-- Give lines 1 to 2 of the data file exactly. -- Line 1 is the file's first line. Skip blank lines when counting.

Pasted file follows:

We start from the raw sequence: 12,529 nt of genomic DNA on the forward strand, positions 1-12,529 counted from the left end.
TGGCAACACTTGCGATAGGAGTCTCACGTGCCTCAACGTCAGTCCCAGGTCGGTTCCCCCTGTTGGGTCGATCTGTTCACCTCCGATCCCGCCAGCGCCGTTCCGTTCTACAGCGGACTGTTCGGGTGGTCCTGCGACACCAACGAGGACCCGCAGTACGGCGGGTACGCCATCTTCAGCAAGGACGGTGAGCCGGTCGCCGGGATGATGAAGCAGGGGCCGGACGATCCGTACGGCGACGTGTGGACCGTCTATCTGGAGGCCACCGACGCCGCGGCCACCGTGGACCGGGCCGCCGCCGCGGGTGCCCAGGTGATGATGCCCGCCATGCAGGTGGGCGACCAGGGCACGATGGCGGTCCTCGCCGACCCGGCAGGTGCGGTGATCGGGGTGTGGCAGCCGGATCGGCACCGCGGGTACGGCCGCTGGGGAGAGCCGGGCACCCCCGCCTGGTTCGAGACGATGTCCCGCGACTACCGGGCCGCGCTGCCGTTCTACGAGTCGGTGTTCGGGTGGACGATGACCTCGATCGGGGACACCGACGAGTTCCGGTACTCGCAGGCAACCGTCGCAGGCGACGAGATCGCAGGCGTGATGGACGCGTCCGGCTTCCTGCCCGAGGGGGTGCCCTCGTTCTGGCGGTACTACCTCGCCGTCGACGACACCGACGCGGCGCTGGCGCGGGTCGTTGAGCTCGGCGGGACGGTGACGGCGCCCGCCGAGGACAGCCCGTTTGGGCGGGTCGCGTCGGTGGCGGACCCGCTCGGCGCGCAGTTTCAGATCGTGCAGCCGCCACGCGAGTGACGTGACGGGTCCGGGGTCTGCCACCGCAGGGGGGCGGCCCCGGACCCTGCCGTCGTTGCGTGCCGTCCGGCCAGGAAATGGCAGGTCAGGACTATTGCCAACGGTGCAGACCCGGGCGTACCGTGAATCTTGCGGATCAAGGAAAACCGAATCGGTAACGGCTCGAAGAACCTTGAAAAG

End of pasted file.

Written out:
We start from the raw sequence: 12,529 nt of genomic DNA on the forward strand, positions 1-12,529 counted from the left end.
TGGCAACACTTGCGATAGGAGTCTCACGTGCCTCAACGTCAGTCCCAGGTCGGTTCCCCCTGTTGGGTCGATCTGTTCACCTCCGATCCCGCCAGCGCCGTTCCGTTCTACAGCGGACTGTTCGGGTGGTCCTGCGACACCAACGAGGACCCGCAGTACGGCGGGTACGCCATCTTCAGCAAGGACGGTGAGCCGGTCGCCGGGATGATGAAGCAGGGGCCGGACGATCCGTACGGCGACGTGTGGACCGTCTATCTGGAGGCCACCGACGCCGCGGCCACCGTGGACCGGGCCGCCGCCGCGGGTGCCCAGGTGATGATGCCCGCCATGCAGGTGGGCGACCAGGGCACGATGGCGGTCCTCGCCGACCCGGCAGGTGCGGTGATCGGGGTGTGGCAGCCGGATCGGCACCGCGGGTACGGCCGCTGGGGAGAGCCGGGCACCCCCGCCTGGTTCGAGACGATGTCCCGCGACTACCGGGCCGCGCTGCCGTTCTACGAGTCGGTGTTCGGGTGGACGATGACCTCGATCGGGGACACCGACGAGTTCCGGTACTCGCAGGCAACCGTCGCAGGCGACGAGATCGCAGGCGTGATGGACGCGTCCGGCTTCCTGCCCGAGGGGGTGCCCTCGTTCTGGCGGTACTACCTCGCCGTCGACGACACCGACGCGGCGCTGGCGCGGGTCGTTGAGCTCGGCGGGACGGTGACGGCGCCCGCCGAGGACAGCCCGTTTGGGCGGGTCGCGTCGGTGGCGGACCCGCTCGGCGCGCAGTTTCAGATCGTGCAGCCGCCACGCGAGTGACGTGACGGGTCCGGGGTCTGCCACCGCAGGGGGGCGGCCCCGGACCCTGCCGTCGTTGCGTGCCGTCCGGCCAGGAAATGGCAGGTCAGGACTATTGCCAACGGTGCAGACCCGGGCGTACCGTGAATCTTGCGGATCAAGGAAAACCGAATCGGTAACGGCTCGAAGAACCTTGAAAAG